as such, you are hereby instructed to cease collection efforts immediately. If I ever hear from your company again, I will add you, and your company, to the lawsuit that I am preparing to file against your client for their negligence.


    bla, bla

    Now I have to wait and see if they will sue me . . .
  11. jam237

    jam237 Well-Known Member

    Nothing happens if they don't respond in 30 days, UNLESS they are reporting on your credit files, and as soon as they receive the validation letter, you dispute their reporting with the credit bureaus.

    Then, if they verify without responding, they are violating the FDCPA.
  12. yoji

    yoji Member

    Thank you for your responds, but I don't understand that . . .
  13. jam237

    jam237 Well-Known Member

    There is NO time period that they NEED to reply within. The law just says that they can't perform COLLECTION ACTIVITY.

    Reporting or updating credit reporting is not considered COLLECTION ACTIVITY, responding to a dispute through the CRAs is.

    So, if you send a debt validation request, they can stop updating the account and just let it sit there and do nothing for as long as they want to, and unless you disputed it through the CRAs, they are complying with the law.

    The 30 days only gives them the right to presume that you are confirming that the debt is valid. There is no timetable that they need to respond by, because their response depends on the Original Creditor's response time.
  14. jam237

    jam237 Well-Known Member

    The only thing that the law says happens if you don't respond in 30 days, is that they can presume that the debt is valid.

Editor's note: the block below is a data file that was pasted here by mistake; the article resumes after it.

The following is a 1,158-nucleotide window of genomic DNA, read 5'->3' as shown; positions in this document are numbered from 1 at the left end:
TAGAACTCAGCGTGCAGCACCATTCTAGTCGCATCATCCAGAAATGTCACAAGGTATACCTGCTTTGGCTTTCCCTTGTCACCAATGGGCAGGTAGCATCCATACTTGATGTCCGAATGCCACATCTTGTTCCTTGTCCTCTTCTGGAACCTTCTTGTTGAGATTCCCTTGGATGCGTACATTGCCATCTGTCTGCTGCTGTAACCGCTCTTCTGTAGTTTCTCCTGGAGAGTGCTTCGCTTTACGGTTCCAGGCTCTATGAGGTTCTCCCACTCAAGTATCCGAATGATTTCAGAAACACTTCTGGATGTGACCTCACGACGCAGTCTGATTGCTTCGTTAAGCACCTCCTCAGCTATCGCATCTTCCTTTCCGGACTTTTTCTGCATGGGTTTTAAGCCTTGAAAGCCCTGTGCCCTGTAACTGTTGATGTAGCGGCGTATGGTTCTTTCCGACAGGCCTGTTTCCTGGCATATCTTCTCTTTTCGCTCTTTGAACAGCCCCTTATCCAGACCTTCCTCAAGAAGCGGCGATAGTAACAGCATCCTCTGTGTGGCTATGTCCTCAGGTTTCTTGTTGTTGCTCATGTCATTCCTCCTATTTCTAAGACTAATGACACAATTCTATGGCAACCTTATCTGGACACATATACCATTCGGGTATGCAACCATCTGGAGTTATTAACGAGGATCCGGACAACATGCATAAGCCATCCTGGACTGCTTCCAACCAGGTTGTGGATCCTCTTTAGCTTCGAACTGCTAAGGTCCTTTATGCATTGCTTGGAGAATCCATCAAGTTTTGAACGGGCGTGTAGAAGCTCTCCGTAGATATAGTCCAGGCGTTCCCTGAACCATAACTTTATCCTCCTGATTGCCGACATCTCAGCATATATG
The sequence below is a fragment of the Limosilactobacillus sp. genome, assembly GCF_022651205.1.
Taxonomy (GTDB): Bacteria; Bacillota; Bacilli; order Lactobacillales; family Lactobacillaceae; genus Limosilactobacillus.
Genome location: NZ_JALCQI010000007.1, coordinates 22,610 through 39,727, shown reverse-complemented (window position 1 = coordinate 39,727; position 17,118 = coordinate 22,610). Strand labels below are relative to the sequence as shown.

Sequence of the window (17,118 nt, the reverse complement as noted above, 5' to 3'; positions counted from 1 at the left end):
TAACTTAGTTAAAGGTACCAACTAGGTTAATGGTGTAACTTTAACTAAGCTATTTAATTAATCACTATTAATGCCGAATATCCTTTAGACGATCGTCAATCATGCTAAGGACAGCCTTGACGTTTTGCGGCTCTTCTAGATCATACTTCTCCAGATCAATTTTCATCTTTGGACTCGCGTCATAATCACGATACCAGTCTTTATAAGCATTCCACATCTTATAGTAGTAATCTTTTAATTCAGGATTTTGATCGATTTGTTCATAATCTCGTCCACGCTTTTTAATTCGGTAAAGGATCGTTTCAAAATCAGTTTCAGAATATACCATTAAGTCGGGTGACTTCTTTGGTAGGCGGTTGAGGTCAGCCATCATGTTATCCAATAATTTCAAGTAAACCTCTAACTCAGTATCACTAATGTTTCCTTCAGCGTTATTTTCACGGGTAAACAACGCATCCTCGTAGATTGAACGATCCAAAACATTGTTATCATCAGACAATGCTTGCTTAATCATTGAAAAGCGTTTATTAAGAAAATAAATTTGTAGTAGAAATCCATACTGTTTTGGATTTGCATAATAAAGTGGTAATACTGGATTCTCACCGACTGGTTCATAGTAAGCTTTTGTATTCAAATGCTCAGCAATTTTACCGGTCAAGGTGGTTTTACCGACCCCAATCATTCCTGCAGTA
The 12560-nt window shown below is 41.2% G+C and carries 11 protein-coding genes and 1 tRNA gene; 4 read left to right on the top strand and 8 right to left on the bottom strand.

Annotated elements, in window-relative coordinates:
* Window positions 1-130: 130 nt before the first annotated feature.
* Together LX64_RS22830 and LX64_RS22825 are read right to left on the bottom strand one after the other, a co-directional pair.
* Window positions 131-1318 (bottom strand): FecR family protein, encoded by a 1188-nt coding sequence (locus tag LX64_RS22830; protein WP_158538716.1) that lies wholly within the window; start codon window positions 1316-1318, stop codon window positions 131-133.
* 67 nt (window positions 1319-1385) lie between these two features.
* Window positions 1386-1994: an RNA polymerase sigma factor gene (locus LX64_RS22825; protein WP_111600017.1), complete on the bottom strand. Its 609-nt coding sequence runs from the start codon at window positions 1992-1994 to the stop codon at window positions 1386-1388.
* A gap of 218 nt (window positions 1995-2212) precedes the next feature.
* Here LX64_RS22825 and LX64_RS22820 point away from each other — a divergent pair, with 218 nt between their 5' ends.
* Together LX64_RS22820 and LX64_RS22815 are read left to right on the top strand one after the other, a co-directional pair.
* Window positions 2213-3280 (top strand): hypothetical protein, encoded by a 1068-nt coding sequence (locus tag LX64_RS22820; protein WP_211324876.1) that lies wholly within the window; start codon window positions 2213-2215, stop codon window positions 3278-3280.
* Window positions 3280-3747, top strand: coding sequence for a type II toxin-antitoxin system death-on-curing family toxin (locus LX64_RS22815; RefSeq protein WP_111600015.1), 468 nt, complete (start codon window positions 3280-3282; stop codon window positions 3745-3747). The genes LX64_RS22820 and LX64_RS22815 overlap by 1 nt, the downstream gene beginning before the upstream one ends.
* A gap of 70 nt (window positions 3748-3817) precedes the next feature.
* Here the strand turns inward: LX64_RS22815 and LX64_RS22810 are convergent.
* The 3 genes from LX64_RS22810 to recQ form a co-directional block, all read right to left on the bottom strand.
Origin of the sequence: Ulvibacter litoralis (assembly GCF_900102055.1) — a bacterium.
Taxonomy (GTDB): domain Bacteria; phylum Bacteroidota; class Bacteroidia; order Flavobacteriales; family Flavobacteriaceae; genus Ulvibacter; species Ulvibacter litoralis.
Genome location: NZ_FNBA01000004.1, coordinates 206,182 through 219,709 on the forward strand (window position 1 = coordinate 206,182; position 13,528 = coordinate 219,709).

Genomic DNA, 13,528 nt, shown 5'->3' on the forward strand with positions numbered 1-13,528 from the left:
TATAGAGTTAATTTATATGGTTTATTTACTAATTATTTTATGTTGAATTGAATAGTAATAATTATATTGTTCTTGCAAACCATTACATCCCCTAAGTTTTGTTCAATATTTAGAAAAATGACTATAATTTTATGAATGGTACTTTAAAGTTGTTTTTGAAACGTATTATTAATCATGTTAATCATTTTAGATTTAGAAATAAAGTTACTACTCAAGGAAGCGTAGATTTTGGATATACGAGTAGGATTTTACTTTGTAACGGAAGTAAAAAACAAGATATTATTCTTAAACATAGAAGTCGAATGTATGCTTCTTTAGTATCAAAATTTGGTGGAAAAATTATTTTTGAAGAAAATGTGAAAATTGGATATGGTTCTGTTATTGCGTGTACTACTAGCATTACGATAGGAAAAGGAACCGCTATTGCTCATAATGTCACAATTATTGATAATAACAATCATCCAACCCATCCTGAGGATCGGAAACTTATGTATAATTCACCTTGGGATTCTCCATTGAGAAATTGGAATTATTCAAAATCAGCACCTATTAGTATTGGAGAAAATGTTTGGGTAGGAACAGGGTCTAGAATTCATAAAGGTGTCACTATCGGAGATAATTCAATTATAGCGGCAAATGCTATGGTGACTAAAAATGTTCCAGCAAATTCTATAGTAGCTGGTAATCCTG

They like to think that that presumption stands until the end of time, but it doesn't. Which is why I love CAs that say it was postmarked after day 35, we don't have to do anything.

    The only thing that is lost is the requirement that they stop collection activities while validating.
  15. yoji

    yoji Member


    The original creditor has decided to reapply the medical bill therefore he took back the bill from the collector

    I received a letter from the collection company that . . .

    "At the request of (name of original creditor) we have ceased action . . . and we have returned the file . . .".

    Since the bill is more then a year old the health insurance rejected payment.

    My question is if the original creditor can send again the bill to collection?

  16. sharonpope

    sharonpope New Member

    I got such calls from PP, some chargebacks to my account got me into trouble and believe me they were like pain, calling again and again and saying things like they will forward my case to debt collection agency, I had to took care of the chargebacks from my pocket even when I wasn't responsible for them.
  17. JoshuaHeckathorn

    JoshuaHeckathorn Administrator

    I don't see why they couldn't send it to a collection agency again if they wanted to. If the bill is valid and should've been covered under your insurance plan, I also don't see how the insurance company could just deny the claim due to the passage of time. Medical claims often take forever to go through the system and get paid. Are they seriously denying the claim because it's an old bill that was just submitted, or did they also give some other reason?
  18. jam237

    jam237 Well-Known Member

    I would argue that because the insurance was refusing because of the OC's negligence to properly bill, that any future collector would quickly get out of the way.

    BTW: If anyone would bring the account back, I would send an immediate ITS as first contact for their action being a false and misleading representation that the transfer of the account subjects me to activity prohibited by the FDCPA, the resumption of collection activity before validation.